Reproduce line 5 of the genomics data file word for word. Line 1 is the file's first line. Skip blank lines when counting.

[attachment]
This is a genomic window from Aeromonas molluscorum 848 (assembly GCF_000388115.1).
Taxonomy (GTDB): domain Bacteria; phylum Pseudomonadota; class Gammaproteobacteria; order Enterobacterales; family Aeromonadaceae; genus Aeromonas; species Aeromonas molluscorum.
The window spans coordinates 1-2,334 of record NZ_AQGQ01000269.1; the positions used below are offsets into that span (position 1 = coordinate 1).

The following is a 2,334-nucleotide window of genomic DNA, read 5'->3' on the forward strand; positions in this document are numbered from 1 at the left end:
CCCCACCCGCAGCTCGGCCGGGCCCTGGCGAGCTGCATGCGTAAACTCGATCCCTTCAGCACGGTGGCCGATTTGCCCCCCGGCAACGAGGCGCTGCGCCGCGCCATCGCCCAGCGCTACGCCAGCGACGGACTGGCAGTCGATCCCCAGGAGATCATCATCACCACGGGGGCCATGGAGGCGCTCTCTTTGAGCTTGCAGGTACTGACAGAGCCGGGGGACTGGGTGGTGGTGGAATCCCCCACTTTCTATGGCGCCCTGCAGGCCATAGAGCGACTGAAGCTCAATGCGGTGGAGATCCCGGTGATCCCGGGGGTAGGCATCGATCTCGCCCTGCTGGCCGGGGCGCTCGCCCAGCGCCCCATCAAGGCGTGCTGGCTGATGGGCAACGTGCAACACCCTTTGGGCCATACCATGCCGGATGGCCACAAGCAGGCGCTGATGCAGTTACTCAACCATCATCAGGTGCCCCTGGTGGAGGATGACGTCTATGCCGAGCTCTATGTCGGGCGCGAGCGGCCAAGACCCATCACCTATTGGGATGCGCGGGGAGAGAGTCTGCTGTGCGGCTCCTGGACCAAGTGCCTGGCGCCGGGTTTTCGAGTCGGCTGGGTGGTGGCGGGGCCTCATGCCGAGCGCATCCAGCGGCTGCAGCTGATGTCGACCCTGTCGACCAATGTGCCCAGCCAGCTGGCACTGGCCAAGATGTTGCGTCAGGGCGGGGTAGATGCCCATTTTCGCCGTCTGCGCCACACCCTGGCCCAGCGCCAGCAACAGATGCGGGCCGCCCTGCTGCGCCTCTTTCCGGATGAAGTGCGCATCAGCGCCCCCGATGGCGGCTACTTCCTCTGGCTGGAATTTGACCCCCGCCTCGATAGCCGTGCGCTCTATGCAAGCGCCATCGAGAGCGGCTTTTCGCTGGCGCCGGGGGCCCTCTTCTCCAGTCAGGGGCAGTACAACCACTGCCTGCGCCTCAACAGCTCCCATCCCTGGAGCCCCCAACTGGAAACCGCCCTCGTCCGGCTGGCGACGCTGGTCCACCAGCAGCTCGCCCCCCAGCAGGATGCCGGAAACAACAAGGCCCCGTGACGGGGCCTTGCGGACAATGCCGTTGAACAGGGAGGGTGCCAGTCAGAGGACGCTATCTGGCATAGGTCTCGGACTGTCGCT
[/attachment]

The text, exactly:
CCCCACCCGCAGCTCGGCCGGGCCCTGGCGAGCTGCATGCGTAAACTCGATCCCTTCAGCACGGTGGCCGATTTGCCCCCCGGCAACGAGGCGCTGCGCCGCGCCATCGCCCAGCGCTACGCCAGCGACGGACTGGCAGTCGATCCCCAGGAGATCATCATCACCACGGGGGCCATGGAGGCGCTCTCTTTGAGCTTGCAGGTACTGACAGAGCCGGGGGACTGGGTGGTGGTGGAATCCCCCACTTTCTATGGCGCCCTGCAGGCCATAGAGCGACTGAAGCTCAATGCGGTGGAGATCCCGGTGATCCCGGGGGTAGGCATCGATCTCGCCCTGCTGGCCGGGGCGCTCGCCCAGCGCCCCATCAAGGCGTGCTGGCTGATGGGCAACGTGCAACACCCTTTGGGCCATACCATGCCGGATGGCCACAAGCAGGCGCTGATGCAGTTACTCAACCATCATCAGGTGCCCCTGGTGGAGGATGACGTCTATGCCGAGCTCTATGTCGGGCGCGAGCGGCCAAGACCCATCACCTATTGGGATGCGCGGGGAGAGAGTCTGCTGTGCGGCTCCTGGACCAAGTGCCTGGCGCCGGGTTTTCGAGTCGGCTGGGTGGTGGCGGGGCCTCATGCCGAGCGCATCCAGCGGCTGCAGCTGATGTCGACCCTGTCGACCAATGTGCCCAGCCAGCTGGCACTGGCCAAGATGTTGCGTCAGGGCGGGGTAGATGCCCATTTTCGCCGTCTGCGCCACACCCTGGCCCAGCGCCAGCAACAGATGCGGGCCGCCCTGCTGCGCCTCTTTCCGGATGAAGTGCGCATCAGCGCCCCCGATGGCGGCTACTTCCTCTGGCTGGAATTTGACCCCCGCCTCGATAGCCGTGCGCTCTATGCAAGCGCCATCGAGAGCGGCTTTTCGCTGGCGCCGGGGGCCCTCTTCTCCAGTCAGGGGCAGTACAACCACTGCCTGCGCCTCAACAGCTCCCATCCCTGGAGCCCCCAACTGGAAACCGCCCTCGTCCGGCTGGCGACGCTGGTCCACCAGCAGCTCGCCCCCCAGCAGGATGCCGGAAACAACAAGGCCCCGTGACGGGGCCTTGCGGACAATGCCGTTGAACAGGGAGGGTGCCAGTCAGAGGACGCTATCTGGCATAGGTCTCGGACTGTCGCT